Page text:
This is basically going to be a waste of time, since those of us who operate in the reality-based community all know Capital Metro’s going to end up delivering shuttle buses in mixed traffic. The streetcar guys like Jeff are holding out hope, but I don’t see Capital Metro going that way, and even if they did, streetcars are only marginally better than mixed-traffic buses for those choice commuters. Streetcars might help make downtown redevelopment even more palatable, in other words, but they aren’t going to fix the speed and reliability problems of the All Systems Go route for people who live outside downtown.
Terminology lesson: In most cases, “streetcars” means “vehicle on rails in a traffic lane which shares its lane with cars, or is otherwise ‘sharing traffic’ with other vehicles and stops at a lot of red lights”. “light rail” in this case bumps you up to “has its own lane; always gets a green light”. So a streetcar is basically a Dillo on an embedded rail – it still is stuck in traffic just like your car or other buses are.
History lesson: The 2000 light rail plan, or any one of ten easily passable scaled-back versions thereof, would have delivered passengers (in ONE train trip) from their dense center-city residential neighborhoods or from their suburban park-and-rides, directly TO the University of Texas, the Capitol Complex, and downtown, without requiring a transfer to anything else, bus or streetcar in a reasonably fast and very reliable amount of time. Capital Metro didn’t even try to bring something like this back before the voters, and most of the pro-transit people here in Austin didn’t have the guts to tell them otherwise.

Capital Metro’s Future Connections Group is now, viagra 40mg finally, up on the web. This group was tasked with figuring out how to get people from the commuter rail stops, which are far away from where people actually want to go, to the places they, those wacky commuters, actually want to go. Like, say, their office. Or the University. Or the Warehouse District.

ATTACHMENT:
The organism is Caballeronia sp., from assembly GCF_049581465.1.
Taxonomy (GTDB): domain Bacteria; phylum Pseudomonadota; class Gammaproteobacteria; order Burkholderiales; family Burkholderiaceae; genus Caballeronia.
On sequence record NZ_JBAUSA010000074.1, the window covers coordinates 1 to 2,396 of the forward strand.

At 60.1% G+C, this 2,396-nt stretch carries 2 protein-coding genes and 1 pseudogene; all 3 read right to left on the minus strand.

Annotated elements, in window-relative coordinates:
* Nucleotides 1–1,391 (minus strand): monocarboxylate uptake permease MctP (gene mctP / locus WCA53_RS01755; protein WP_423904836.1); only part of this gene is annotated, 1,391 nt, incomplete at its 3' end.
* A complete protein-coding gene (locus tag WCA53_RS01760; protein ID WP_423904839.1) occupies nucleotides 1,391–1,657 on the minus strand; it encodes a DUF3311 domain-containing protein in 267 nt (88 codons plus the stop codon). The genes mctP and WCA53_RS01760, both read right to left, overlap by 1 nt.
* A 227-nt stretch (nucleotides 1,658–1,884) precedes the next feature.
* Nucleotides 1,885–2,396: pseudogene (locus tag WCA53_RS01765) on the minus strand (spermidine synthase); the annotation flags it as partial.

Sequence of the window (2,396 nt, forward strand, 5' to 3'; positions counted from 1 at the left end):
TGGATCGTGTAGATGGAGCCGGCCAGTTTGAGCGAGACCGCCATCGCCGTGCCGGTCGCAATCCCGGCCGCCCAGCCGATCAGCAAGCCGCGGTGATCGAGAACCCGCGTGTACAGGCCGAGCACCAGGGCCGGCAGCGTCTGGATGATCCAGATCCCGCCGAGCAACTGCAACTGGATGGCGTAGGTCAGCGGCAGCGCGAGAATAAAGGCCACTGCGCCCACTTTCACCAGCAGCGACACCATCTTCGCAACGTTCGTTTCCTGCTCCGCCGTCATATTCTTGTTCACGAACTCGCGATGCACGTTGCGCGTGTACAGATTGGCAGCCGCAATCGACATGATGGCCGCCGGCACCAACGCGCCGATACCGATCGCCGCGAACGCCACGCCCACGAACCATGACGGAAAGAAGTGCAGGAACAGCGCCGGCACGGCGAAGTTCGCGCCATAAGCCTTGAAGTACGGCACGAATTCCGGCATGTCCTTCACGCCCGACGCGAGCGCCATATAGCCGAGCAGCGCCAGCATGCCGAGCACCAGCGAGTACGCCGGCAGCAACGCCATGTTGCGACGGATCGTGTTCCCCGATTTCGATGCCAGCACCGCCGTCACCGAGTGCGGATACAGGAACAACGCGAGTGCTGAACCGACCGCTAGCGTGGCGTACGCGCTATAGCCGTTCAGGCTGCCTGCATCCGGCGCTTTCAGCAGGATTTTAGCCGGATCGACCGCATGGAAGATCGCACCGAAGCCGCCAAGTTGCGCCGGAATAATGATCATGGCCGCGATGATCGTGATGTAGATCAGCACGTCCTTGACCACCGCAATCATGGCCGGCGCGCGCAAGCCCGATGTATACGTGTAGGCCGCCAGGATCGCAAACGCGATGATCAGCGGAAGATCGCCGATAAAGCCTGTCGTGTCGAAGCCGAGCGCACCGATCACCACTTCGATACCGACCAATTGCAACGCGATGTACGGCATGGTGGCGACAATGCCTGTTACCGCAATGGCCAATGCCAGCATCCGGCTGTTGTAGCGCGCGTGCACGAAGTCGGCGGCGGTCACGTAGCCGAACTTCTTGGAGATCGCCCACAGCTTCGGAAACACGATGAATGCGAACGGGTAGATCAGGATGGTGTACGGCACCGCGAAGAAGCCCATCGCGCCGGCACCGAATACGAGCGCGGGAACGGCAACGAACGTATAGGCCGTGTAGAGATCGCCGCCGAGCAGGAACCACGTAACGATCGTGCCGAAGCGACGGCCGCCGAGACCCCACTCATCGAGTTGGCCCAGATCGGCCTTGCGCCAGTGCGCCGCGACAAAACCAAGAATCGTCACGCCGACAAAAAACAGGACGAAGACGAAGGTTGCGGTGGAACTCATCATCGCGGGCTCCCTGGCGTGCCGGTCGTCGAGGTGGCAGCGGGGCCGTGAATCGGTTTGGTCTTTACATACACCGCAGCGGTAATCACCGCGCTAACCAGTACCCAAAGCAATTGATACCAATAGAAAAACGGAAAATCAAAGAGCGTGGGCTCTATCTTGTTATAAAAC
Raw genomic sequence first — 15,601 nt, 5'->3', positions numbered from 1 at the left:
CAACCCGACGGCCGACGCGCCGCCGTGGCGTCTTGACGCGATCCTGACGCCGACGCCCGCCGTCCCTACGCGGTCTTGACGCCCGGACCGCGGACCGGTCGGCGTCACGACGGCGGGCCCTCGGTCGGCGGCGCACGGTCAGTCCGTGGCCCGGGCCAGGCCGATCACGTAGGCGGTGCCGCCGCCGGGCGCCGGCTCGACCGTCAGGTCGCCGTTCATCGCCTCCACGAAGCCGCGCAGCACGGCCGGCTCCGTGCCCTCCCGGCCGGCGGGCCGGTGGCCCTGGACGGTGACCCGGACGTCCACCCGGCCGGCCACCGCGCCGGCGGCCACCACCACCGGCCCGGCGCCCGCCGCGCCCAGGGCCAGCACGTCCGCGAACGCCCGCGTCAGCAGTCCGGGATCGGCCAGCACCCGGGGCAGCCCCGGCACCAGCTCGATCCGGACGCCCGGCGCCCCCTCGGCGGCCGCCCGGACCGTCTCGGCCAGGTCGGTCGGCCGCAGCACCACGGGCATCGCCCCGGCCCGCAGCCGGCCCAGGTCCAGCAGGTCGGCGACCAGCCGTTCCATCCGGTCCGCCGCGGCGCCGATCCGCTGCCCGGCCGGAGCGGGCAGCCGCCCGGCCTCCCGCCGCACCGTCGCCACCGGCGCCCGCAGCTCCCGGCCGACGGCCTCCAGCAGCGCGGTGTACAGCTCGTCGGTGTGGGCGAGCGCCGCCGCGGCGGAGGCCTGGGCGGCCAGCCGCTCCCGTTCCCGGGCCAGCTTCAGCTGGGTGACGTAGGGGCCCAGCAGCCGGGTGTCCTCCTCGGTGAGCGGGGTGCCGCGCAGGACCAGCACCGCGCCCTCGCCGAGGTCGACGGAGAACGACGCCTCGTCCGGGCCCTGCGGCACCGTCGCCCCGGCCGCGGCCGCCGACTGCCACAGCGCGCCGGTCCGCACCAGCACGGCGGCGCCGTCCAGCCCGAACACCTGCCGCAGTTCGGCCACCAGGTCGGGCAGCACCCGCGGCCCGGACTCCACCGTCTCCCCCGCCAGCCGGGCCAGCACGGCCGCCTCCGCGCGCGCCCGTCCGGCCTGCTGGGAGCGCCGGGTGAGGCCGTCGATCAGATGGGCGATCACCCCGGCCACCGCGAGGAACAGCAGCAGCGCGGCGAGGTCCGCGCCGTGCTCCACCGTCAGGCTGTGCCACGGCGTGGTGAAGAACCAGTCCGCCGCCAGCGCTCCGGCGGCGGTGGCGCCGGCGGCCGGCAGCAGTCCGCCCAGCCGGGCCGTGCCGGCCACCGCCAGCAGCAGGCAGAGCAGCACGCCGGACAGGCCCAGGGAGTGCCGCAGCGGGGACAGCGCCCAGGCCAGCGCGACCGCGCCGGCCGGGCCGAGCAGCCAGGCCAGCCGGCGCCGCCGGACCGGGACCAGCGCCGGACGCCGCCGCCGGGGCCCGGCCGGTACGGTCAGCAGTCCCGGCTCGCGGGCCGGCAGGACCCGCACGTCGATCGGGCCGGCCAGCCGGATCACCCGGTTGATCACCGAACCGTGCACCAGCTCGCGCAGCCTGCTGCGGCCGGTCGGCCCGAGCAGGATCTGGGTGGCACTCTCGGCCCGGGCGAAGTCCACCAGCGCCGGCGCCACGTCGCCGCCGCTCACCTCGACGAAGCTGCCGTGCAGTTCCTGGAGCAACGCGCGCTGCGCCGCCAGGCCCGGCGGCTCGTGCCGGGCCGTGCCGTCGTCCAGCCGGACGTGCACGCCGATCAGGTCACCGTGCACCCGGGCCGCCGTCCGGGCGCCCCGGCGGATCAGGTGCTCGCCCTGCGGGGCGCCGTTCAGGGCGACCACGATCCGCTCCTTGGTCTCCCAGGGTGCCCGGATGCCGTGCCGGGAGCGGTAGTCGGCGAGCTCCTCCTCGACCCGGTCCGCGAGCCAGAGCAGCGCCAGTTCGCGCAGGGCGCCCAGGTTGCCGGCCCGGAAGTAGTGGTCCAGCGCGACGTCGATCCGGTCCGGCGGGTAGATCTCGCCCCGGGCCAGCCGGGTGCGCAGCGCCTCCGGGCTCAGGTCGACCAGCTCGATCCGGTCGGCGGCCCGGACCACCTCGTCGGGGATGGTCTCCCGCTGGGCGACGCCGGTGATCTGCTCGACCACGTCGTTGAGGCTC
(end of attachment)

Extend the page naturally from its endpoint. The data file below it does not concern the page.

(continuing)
This is basically going to be a waste of time, since those of us who operate in the reality-based community all know Capital Metro’s going to end up delivering shuttle buses in mixed traffic. The streetcar guys like Jeff are holding out hope, but I don’t see Capital Metro going that way, and even if they did, streetcars are only marginally better than mixed-traffic buses for those choice commuters. Streetcars might help make downtown redevelopment even more palatable, in other words, but they aren’t going to fix the speed and reliability problems of the All Systems Go route for people who live outside downtown.
Terminology lesson: In most cases, “streetcars” means “vehicle on rails in a traffic lane which shares its lane with cars, or is otherwise ‘sharing traffic’ with other vehicles and stops at a lot of red lights”. “light rail” in this case bumps you up to “has its own lane; always gets a green light”. So a streetcar is basically a Dillo on an embedded rail – it still is stuck in traffic just like your car or other buses are.
History lesson: The 2000 light rail plan, or any one of ten easily passable scaled-back versions thereof, would have delivered passengers (in ONE train trip) from their dense center-city residential neighborhoods or from their suburban park-and-rides, directly TO the University of Texas, the Capitol Complex, and downtown, without requiring a transfer to anything else, bus or streetcar in a reasonably fast and very reliable amount of time. Capital Metro didn’t even try to bring something like this back before the voters, and most of the pro-transit people here in Austin didn’t have the guts to tell them otherwise.

history on Pfluger Bridge – why planned, esophagitis
why only half built, original plan – find drawings, take up to beginning of Seaholm process

I had a nice conversation with Jonathan from Another Pointless Dotcom while doing some work last night, discount and it came to light that he works in the same complex I did for about a year and a half. This reminded me to share with him my old slideshow of that commute, cialis 40mg which I’ve probably never mentioned on the blog. I also then chatted about it this morning with my current cow orker who has a lot of experience in the area. Since this might be of general interest to people who work in the area, dermatologist I’ll initiate this new Bicycle Commuting category with this oldie-but-goodie.